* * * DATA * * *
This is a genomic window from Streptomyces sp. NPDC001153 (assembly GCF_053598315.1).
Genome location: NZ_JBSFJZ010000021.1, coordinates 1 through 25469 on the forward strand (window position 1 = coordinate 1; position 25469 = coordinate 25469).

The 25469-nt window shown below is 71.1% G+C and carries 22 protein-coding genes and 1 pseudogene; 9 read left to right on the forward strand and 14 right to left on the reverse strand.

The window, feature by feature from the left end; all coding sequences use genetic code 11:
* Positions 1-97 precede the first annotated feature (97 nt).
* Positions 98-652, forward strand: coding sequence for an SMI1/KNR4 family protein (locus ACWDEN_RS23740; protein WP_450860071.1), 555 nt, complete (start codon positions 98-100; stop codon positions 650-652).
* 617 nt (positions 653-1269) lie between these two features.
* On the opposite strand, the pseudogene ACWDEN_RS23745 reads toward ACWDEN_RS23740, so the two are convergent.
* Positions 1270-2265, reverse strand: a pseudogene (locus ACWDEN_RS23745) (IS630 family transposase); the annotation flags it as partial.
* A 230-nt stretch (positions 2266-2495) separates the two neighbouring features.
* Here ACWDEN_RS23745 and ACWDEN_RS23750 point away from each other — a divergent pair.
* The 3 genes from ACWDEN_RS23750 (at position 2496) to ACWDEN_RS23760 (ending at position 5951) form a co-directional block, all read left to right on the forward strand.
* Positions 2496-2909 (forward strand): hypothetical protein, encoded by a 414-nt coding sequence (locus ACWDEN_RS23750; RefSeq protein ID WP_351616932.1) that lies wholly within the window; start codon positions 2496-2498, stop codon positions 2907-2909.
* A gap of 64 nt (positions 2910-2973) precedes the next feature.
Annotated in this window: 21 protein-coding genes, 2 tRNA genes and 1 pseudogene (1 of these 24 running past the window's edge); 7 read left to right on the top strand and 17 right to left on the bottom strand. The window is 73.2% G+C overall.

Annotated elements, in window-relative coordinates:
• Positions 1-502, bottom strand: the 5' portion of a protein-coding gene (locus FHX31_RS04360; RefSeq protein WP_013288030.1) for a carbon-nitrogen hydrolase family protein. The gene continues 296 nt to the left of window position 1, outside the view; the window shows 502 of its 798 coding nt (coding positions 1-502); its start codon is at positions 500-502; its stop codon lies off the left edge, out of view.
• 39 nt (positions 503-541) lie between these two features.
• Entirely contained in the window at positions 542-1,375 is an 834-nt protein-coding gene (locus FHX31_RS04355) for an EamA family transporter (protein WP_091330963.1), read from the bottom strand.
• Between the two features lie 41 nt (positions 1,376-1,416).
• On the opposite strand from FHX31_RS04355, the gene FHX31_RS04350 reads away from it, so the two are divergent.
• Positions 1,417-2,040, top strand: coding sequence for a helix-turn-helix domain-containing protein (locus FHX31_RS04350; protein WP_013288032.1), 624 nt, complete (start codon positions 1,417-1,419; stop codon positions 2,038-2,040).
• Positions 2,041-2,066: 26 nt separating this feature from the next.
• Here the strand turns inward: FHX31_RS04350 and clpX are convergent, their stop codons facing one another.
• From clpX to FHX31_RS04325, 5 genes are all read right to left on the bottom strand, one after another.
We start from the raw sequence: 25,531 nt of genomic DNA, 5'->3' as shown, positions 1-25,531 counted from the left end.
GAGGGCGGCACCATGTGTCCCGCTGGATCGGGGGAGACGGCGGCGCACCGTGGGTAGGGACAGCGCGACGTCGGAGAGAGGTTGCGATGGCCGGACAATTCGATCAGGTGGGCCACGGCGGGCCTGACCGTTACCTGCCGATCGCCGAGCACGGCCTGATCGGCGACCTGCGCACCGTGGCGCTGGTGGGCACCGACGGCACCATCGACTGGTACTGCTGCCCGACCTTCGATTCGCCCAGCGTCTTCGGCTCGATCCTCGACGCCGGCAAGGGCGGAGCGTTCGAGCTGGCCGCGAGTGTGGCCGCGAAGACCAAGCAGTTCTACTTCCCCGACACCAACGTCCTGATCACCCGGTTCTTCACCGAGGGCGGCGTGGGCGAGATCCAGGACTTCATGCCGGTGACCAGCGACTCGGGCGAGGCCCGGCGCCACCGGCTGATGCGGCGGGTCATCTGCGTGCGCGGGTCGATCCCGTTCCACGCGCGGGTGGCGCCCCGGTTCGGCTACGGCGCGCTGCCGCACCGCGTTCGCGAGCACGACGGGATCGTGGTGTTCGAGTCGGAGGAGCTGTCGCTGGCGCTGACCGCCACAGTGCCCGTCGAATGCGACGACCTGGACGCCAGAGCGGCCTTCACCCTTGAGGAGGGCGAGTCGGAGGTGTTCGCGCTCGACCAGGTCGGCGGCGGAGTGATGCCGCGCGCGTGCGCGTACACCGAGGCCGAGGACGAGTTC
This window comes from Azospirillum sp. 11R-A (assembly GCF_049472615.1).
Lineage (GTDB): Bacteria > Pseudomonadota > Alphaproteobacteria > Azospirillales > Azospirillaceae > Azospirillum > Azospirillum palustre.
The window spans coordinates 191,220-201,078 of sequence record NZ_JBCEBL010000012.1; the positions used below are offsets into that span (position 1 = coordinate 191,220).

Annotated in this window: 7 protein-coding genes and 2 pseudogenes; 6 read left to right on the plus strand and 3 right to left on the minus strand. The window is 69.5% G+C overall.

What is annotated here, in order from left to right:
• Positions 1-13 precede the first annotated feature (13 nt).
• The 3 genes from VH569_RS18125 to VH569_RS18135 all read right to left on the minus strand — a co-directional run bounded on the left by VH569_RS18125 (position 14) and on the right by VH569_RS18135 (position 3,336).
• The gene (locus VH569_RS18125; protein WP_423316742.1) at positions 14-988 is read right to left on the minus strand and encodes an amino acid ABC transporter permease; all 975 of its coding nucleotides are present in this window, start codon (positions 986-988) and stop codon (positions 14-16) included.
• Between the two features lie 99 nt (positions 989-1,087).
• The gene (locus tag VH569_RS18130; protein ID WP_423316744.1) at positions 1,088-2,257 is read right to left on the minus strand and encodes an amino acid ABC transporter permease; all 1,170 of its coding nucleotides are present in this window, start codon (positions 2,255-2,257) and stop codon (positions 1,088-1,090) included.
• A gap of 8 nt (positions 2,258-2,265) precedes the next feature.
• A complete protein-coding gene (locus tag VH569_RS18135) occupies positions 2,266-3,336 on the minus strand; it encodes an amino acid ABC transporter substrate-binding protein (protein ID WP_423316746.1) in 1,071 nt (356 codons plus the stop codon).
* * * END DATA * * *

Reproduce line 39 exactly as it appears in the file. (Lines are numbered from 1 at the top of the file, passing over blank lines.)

• A complete protein-coding gene (locus tag VH569_RS18135) occupies positions 2,266-3,336 on the minus strand; it encodes an amino acid ABC transporter substrate-binding protein (protein ID WP_423316746.1) in 1,071 nt (356 codons plus the stop codon).